Grammar-ease: Those Words That Are Spelled the Same, Sound the Same…

It’s been a while since I’ve done a grammar post. As I’ve been writing lately, my fingers have been coming up with their own spellings of words that pass spellcheck but aren’t correct. And, voila, today’s post was born!

What are the words called that are spelled the same but sound different?

How about the words that sound the same but are spelled different? What are they called?

And then, what about those words that are spelled the same and sound the same? What are those called?

Here’s the cheat / check list:



Homophones are words that sound the same when pronounced and are spelled differently. (think ‘phone’ = ‘sound’) Examples:

  • adds / ads
  • air / heir
  • ate / eight
  • bare /bear
  • bread / bred
  • days / daze
  • dear / deer
  • dew / do
  • doe / dough
  • feat / feet
  • fore / for / four
  • hire / higher
  • lead / led
  • loan / lone
  • meat / meet
  • pair / pare / pear
  • sail / sale
  • sew / so
  • there / their / they’re
  • wear / where

Homographs are words that are spelled the same and they can sound the same, but don’t have to. (think ‘graph’ = spelling) Examples:

  • bear (animal) / bear (carry something)
  • bow (bend forward) / bow (of a ship)
  • fair (reasonable) / fair (in appearance)
  • lead (bullet) / lead (be in front)
  • lean (thin) / lean (rest against)
  • plain (ordinary) / plain (flat country)
  • porter (beer) / porter (person)
  • punch (drink) / punch (in the face)
  • tear (apart) / (cry a ) tear
  • train (teach) / train (transportation)

Homonyms are words that are spelled the same and/or sound the same – they are a combination of homophones and homographs. (think ‘onym’ = name). Examples:

  • lead / led
  • mean (nasty) / mean (math term)
  • muscle / mussel
  • pen (to write with) / pen (to cage animals)
  • pour / pore

***Tip — all homonyms are homophones because they sound the same

Does this help clarify the terms and differences?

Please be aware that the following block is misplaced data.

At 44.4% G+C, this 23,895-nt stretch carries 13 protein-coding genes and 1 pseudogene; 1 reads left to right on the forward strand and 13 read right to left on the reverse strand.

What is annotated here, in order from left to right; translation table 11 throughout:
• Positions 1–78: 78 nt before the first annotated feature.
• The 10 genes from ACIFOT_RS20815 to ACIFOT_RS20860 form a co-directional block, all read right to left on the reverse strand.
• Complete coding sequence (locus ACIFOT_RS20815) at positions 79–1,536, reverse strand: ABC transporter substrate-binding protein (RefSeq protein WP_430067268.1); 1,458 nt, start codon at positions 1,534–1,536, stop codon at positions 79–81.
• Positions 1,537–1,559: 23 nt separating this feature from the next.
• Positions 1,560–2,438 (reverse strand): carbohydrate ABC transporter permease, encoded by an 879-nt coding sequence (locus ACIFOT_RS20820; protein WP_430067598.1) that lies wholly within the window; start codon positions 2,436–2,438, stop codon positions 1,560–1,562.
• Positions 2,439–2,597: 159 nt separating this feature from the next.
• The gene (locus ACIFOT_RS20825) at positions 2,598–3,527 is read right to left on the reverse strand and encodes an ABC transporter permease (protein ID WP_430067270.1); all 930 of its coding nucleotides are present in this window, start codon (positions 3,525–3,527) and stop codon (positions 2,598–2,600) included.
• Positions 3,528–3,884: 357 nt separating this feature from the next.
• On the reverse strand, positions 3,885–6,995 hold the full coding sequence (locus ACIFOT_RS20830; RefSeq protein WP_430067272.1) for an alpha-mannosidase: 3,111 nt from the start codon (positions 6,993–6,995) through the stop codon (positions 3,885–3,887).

Lisa_2015Lisa J. Jackson is an independent writer and editor who enjoys working with businesses of all sizes. She loves researching topics, interviewing experts, and helping companies tell their stories. You can connect with her on Twitter, Facebook, and LinkedIn.

6 thoughts on “Grammar-ease: Those Words That Are Spelled the Same, Sound the Same…

  1. Yes, this post certainly “bares” repeating. The English language is difficult enough to learn without all the exceptions to the rules and then one begins to realize, as beautiful a language as English is to the musical ear, it is a mess of contradictions. However, it is a jigsaw puzzle I enjoy figuring out, at times, and then there are moments of shear angst and fear. Thank you for your great post. I really need to read through your older posts to learn more. By the way, I was born and raised in America. Karen

  2. I love this post. It reminds me of my English language course when I was in Dublin and we also talked a lot about homophones. You are very good at explaining confusing topics and making them easy 🙂

  3. Hey Lisa!

    Thanks for explaining that – I am speaking English for 9 years now and still make huge mistakes. Sometimes I just think: Wait, for my foreign ear it sounds like that, but actually it must sound like that – when in fact I heard right! example air/heir omg, hair sounds also like that.

    And you just exposed me to a lot fo new words, I’m always in for them:)

    It’s the same with German tho, especially dialect, don’t worry. I prefer English to German, more exact.


  4. It was my understanding that homonyms are words that MEAN the same thing, regardless of spelling, pronunciation, etc. (The word homonym does mean ‘same name.’) I suppose it’s possible, though, that the definition has shifted since I was a teacher; American English was a different language in the 1990s.

Leave a Reply

Fill in your details below or click an icon to log in: Logo

You are commenting using your account. Log Out /  Change )

Google+ photo

You are commenting using your Google+ account. Log Out /  Change )

Twitter picture

You are commenting using your Twitter account. Log Out /  Change )

Facebook photo

You are commenting using your Facebook account. Log Out /  Change )


Connecting to %s